In our case, love and homeschooling alone was not going to cover everything. We have a pretty hard situation, and people have high goals for him (very bright, blah blah). You want a good outcome and everyone wants a good outcome. But for us, just going it alone and saying we'll homeschool it and my mother love ingenuity will get it (which is most of why homeschooling works in general) just wasn't going to get us there. We now have a team and bring in professionals. They collect data. They log stuff. We can show hours of service. We can demonstrate interventions. We can demonstrate that what we're doing is AT LEAST as good as the intervention the ps would have provided or better.

 

And maybe up in Canada they just power trip. I don't know. But I'm saying it's a positive way to approach it, that it's possible that's what they're doing or would like to see.

SaveSave


Edited by OhElizabeth, 06 October 2017 - 09:09 AM.

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#10 Moved On

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Posted 06 October 2017 - 04:20 PM

NorthernBeth, don't think for one minute that the system in the US is much better than ours. It differs from state to state, just like it differs here from province/ territory to province/ territory. Find out anything and everything you can about homeschooling where you live. Try to connect (in person or online) with others in similar situations. It was why I linked the HSLDA story, just as an example.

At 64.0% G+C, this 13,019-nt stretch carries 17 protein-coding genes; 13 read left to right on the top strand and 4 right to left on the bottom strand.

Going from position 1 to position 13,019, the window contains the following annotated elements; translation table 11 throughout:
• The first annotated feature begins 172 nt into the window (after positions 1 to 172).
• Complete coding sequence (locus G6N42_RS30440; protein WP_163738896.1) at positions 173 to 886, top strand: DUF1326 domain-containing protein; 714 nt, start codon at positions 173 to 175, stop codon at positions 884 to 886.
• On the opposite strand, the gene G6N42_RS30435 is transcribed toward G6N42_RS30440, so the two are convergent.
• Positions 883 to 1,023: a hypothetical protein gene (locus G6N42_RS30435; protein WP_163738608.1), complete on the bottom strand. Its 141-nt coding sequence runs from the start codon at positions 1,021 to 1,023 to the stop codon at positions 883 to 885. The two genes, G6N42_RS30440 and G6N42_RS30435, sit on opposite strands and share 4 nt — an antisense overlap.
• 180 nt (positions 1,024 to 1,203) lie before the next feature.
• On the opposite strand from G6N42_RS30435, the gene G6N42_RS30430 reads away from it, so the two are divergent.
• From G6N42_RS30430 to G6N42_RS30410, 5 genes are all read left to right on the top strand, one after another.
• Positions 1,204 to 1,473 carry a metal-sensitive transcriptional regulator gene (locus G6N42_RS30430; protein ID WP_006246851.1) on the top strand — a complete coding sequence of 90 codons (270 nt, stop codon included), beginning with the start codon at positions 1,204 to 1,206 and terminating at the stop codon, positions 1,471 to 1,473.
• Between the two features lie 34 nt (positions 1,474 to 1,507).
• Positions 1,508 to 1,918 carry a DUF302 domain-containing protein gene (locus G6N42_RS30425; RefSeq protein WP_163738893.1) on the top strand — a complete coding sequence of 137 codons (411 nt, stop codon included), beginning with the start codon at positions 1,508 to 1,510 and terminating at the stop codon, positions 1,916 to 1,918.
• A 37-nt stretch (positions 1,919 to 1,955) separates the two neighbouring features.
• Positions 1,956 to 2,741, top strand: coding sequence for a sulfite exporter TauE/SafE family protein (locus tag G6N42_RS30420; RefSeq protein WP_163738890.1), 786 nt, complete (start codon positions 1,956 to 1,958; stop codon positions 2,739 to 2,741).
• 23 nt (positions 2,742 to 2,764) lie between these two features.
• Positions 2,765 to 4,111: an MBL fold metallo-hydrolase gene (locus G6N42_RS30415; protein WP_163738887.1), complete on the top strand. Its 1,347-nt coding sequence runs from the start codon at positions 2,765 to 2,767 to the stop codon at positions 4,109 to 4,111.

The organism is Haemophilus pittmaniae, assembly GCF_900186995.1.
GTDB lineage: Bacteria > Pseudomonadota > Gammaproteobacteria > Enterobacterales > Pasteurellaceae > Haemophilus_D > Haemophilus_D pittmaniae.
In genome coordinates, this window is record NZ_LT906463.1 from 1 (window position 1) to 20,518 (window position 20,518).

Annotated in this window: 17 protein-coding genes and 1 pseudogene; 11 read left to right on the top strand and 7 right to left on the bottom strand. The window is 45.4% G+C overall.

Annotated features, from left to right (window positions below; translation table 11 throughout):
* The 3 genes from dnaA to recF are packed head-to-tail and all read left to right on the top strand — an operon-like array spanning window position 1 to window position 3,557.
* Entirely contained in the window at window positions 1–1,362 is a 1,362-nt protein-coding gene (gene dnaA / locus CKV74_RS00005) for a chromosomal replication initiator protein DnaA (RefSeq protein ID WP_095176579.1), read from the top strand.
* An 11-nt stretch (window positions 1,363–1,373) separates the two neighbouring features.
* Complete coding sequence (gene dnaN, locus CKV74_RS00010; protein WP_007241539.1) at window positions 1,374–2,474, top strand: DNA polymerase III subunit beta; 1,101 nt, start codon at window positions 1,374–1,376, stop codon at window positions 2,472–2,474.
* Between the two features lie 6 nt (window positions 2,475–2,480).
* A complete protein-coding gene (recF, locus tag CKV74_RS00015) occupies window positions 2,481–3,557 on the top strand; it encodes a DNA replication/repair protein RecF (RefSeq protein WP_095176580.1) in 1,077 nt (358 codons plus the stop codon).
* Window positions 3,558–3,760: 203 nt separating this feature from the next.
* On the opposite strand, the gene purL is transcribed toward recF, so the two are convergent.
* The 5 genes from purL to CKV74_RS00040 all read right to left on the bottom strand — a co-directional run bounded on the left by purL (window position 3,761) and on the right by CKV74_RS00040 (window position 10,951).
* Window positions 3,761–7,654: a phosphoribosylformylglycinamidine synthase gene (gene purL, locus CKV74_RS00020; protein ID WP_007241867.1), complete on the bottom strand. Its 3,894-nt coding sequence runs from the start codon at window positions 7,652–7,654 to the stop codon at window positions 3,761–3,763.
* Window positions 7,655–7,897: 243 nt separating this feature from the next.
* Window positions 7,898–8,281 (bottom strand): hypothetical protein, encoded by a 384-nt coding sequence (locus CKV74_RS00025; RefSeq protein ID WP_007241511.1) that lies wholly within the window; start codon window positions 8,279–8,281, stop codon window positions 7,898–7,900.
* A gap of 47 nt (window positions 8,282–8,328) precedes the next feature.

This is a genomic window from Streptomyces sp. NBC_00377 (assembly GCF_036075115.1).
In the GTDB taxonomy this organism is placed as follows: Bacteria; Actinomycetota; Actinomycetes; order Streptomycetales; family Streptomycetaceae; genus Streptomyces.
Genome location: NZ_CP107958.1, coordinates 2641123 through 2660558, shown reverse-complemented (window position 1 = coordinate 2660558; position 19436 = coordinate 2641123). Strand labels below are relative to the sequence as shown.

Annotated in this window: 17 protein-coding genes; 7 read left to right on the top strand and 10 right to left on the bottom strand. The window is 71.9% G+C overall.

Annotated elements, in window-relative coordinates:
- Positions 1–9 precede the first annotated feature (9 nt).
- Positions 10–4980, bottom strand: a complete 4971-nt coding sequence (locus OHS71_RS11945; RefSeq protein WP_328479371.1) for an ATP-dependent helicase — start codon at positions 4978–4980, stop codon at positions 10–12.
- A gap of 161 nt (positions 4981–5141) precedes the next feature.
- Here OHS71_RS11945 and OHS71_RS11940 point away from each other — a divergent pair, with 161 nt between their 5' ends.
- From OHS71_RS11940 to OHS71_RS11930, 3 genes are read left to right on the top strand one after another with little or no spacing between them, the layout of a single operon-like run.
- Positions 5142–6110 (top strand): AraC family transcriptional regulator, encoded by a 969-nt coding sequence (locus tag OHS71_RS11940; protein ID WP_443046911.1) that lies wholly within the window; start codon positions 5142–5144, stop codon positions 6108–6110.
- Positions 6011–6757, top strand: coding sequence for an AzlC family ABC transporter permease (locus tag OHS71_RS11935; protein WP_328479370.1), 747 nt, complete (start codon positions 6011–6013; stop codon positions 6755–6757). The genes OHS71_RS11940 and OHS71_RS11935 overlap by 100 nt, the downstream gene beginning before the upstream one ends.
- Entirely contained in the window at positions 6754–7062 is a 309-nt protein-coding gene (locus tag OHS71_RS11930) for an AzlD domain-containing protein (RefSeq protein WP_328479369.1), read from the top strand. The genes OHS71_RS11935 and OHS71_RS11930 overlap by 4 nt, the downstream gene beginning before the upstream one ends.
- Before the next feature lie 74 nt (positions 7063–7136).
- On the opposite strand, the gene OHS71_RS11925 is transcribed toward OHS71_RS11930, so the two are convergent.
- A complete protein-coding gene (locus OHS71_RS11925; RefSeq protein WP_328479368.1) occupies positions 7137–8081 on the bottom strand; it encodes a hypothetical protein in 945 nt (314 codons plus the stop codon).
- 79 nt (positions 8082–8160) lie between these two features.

I have a suggestion for you. Instead of looking for evidence in support of homeschooling, pile the evidence of what the school system has done to your boy. Don't make it as an attack to the school system or racial. Make it about the school situations that your particular boy has had to face and what it has done specifically to him. The system wants him to have a sense of stability in his life, given the situation. Having to change him from school-to-school to avoid the bullying does not help provide that stability. Use any psych reports you have in support of this. 

 

And without sharing too much, yes, some people can have side effects to melatonin.

 

Many  :grouphug:  :grouphug:  :grouphug:  :grouphug:  to you and your boy. I will be rooting and praying for you. 


Edited by Moved On, 06 October 2017 - 05:10 PM.

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#11 NorthernBeth